There are many economic, social and physical reasons why people emigrate, and they can usually be classified into push and pull factors. Push factors are those associated with the area of origin, while pull factors are those that are associated with the area of destination.
The dominant motive for migration is economic, and pull factors tend to be higher wages and greater demand for labour perhaps found in centres of industry and commerce. Economic push factors can include overpopulation and the absence of economic opportunity. Social and physical reasons tend to involve forced migration, and an example of a social push factor would be intolerance towards a certain cultural group, such as the fleeing of Jewish refugees from Nazi Germany in the 1930s. An example of a physical push factor would be a natural disaster, such as the East African drought of 2011. Let’s look at these push and pull factors in more detail.
Economic motives loom large in all human movements, but are particularly important with regards to migration. Better economic opportunities, more jobs, and the promise of a better life often pull people towards a new country. Sometimes this is encouraged by the destination country, such as the employment campaign in the Caribbean by London bus companies in the 1960s, which actively recruited young men to move to London to work as bus drivers, often followed by their families. Another example might be the ‘brain drain’ to America that occurred in the latter half of the 20th Century from several other Western nations.
Economic push factors tend to be the exact reversal of the pull factors; a lack of economic opportunity and jobs tend to push people to look out of their area of origin for their futures. An example of this is the migration of Mexicans and people from other Central American countries into the United States of America, where they often work low-wage, long-hour jobs in farming, construction and domestic labour. It is difficult to classify this case purely with push factors however, as often the factors associated with the country of origin are just as important as the factors associated with the country of destination.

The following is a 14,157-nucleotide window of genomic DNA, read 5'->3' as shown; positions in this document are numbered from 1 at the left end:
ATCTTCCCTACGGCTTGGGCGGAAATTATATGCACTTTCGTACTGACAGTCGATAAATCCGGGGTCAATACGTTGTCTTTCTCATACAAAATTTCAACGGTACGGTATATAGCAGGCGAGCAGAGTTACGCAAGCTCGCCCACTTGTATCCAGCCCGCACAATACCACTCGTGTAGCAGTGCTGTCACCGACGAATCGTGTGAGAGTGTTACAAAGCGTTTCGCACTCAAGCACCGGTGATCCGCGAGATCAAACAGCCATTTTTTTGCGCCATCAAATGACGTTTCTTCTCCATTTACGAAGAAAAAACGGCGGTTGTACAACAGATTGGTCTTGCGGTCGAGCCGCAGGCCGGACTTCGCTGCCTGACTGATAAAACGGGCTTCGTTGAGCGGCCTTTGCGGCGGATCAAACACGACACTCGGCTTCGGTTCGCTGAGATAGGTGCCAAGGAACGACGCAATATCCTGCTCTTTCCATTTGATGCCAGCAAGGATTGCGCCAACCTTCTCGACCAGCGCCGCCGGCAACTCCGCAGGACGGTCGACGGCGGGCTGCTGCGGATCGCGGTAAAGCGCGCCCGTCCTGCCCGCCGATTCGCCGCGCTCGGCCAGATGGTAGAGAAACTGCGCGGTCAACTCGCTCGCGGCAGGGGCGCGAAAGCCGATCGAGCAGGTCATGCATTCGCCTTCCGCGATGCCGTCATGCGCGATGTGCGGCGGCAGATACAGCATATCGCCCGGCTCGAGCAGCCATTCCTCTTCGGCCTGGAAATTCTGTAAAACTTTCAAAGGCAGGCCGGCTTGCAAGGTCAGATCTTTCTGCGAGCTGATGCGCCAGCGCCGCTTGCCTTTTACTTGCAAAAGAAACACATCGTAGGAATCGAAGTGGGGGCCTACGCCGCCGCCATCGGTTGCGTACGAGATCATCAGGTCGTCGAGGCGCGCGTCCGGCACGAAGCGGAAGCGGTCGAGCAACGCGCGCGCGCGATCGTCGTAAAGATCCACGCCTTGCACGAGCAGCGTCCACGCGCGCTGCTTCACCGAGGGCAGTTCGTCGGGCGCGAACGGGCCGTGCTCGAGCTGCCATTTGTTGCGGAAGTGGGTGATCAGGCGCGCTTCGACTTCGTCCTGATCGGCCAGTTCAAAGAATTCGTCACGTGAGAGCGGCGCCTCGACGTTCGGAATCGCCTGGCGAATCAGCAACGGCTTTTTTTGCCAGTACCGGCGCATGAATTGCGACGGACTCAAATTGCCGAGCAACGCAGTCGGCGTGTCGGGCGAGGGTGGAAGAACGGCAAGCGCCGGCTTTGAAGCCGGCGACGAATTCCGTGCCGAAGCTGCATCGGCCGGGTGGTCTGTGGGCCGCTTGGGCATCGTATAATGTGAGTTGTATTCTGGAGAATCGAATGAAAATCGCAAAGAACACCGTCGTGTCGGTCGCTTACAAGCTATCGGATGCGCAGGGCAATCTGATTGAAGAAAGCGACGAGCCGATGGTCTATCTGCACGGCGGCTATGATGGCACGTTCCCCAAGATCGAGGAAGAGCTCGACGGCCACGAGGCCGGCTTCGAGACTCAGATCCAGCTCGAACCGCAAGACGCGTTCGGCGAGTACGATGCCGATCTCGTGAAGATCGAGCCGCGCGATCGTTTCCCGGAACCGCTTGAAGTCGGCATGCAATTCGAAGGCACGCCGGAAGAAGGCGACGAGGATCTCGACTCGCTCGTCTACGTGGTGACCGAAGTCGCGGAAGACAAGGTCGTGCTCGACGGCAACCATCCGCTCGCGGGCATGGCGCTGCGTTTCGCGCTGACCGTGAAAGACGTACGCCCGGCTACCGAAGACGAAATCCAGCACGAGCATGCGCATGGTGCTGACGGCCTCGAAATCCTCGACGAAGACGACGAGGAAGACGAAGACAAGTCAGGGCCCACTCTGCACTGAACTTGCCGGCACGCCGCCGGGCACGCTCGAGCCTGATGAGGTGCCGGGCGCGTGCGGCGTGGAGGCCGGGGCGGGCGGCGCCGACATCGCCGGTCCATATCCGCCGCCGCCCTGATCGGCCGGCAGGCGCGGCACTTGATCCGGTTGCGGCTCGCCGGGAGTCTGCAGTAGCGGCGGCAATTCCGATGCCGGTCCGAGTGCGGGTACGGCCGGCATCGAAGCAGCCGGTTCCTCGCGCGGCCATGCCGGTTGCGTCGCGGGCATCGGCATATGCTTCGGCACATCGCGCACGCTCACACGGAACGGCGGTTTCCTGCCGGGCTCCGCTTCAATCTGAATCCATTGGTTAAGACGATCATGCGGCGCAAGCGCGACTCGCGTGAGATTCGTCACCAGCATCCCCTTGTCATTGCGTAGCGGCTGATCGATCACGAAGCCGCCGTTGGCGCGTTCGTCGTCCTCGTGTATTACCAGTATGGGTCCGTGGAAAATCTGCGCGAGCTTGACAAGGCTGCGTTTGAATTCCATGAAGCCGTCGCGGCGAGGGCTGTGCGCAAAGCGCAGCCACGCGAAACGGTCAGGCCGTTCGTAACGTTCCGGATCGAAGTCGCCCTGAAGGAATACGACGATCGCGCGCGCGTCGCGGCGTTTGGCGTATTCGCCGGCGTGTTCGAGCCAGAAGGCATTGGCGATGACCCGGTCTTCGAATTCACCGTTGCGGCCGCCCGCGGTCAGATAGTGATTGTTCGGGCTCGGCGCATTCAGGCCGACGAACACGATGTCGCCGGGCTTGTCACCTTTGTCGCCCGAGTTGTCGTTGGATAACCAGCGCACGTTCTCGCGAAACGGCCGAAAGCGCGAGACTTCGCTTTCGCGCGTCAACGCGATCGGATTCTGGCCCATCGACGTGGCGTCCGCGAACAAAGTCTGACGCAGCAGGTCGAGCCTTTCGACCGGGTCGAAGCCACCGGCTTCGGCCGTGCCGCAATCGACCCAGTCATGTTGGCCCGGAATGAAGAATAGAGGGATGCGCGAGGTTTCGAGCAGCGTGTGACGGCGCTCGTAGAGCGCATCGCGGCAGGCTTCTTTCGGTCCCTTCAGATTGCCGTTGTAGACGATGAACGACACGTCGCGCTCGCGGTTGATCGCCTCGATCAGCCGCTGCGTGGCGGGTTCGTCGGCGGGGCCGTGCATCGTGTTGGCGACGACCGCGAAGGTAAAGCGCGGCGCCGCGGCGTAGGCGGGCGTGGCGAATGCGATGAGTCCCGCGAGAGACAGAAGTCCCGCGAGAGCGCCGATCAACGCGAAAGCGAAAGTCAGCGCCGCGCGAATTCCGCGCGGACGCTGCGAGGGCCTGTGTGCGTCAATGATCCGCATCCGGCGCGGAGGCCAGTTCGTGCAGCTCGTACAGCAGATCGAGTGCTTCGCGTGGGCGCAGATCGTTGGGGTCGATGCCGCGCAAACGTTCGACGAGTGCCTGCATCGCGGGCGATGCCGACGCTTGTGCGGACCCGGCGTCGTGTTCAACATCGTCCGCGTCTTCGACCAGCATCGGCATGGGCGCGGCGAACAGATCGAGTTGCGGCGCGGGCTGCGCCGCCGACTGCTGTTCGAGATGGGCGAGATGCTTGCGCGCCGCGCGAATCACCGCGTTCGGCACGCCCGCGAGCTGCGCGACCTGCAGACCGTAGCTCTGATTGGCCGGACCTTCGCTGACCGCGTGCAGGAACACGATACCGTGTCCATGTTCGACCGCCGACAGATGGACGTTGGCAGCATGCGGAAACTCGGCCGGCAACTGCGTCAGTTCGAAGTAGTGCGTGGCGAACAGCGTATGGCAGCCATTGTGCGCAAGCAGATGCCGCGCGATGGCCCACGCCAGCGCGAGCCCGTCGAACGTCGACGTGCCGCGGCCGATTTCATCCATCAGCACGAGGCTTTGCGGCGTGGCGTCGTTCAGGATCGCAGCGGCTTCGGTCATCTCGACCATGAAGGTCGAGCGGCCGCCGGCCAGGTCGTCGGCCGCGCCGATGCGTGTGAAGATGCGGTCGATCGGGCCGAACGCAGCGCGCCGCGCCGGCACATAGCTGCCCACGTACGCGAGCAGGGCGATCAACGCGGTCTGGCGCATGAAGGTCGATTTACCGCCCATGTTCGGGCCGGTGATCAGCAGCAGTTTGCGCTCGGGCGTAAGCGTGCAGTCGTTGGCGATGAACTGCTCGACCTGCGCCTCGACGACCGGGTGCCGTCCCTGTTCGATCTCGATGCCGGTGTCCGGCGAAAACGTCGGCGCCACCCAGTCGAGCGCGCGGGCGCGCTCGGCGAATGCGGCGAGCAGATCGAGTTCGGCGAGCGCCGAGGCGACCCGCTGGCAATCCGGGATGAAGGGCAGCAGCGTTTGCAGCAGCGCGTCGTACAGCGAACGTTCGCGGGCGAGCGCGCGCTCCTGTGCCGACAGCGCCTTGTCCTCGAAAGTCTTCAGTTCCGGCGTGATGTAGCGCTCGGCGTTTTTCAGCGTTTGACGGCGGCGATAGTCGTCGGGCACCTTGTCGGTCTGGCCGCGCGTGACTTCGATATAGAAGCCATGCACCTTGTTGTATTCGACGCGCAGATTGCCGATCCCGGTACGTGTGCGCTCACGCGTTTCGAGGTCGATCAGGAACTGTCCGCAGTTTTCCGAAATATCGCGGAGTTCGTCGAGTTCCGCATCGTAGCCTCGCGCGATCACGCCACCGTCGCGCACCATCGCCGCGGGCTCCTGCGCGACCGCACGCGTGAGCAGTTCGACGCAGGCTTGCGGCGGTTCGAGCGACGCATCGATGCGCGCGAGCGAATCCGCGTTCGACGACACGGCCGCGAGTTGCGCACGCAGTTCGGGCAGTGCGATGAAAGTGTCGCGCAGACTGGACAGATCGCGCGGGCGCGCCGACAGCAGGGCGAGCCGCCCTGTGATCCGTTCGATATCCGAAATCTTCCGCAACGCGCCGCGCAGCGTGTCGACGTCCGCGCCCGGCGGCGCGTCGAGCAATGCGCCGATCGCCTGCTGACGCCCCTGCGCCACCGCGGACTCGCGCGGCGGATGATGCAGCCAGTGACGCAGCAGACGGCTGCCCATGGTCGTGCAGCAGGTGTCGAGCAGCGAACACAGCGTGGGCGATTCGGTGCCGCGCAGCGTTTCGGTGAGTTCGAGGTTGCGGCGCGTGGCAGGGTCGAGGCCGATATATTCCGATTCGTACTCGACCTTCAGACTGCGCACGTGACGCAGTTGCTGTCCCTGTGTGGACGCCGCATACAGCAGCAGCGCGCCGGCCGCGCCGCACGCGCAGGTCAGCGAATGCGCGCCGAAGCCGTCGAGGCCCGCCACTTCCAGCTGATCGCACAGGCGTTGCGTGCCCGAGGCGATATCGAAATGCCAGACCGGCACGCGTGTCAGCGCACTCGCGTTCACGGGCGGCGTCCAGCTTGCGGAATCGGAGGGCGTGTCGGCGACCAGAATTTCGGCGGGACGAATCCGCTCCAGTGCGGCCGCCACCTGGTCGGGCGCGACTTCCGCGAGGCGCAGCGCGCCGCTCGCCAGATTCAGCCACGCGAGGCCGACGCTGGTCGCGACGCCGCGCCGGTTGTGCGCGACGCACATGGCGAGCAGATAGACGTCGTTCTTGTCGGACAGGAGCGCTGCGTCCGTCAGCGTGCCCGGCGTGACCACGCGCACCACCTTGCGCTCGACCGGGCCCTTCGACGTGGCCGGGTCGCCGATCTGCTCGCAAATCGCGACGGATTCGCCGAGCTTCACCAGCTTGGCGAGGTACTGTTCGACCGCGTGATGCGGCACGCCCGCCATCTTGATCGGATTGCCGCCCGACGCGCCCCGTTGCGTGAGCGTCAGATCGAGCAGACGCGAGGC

Forced migration has also been used for economic gain, such as the 20 million men, women and children who were forcibly carried as slaves to the Americas between the 16th and 18th Centuries.
Sometimes there are social pull factors in migration, for example the principles of religious tolerance that the United States of America was founded on, which attracted religious refugees such as the Mennonites, who settled in Pennsylvania, but more often migration caused by social factors is a push, such as active religious persecution, as it was in the case of the Huguenots in 16th Century France, the Puritans in 17th England, and the Jewish refugees from Nazi Germany.
Under physical factors we are not including things like the promise of fertile lands that prompted the Westward migration across the United States in the 19th Century, more the physical factors that have compelled people to seek safety elsewhere. A prime example would be the mass exodus from the island of Montserrat leading up to the eruption of the La Soufriere Hills volcano in 1995, which led to two thirds of the population abandoning the island. (N.B. do not confuse the La Soufriere Hills volcano on Montserrat with La Soufriere on the island of Saint Vincent, or La Grande Soufriere on the island of Basse-Terre).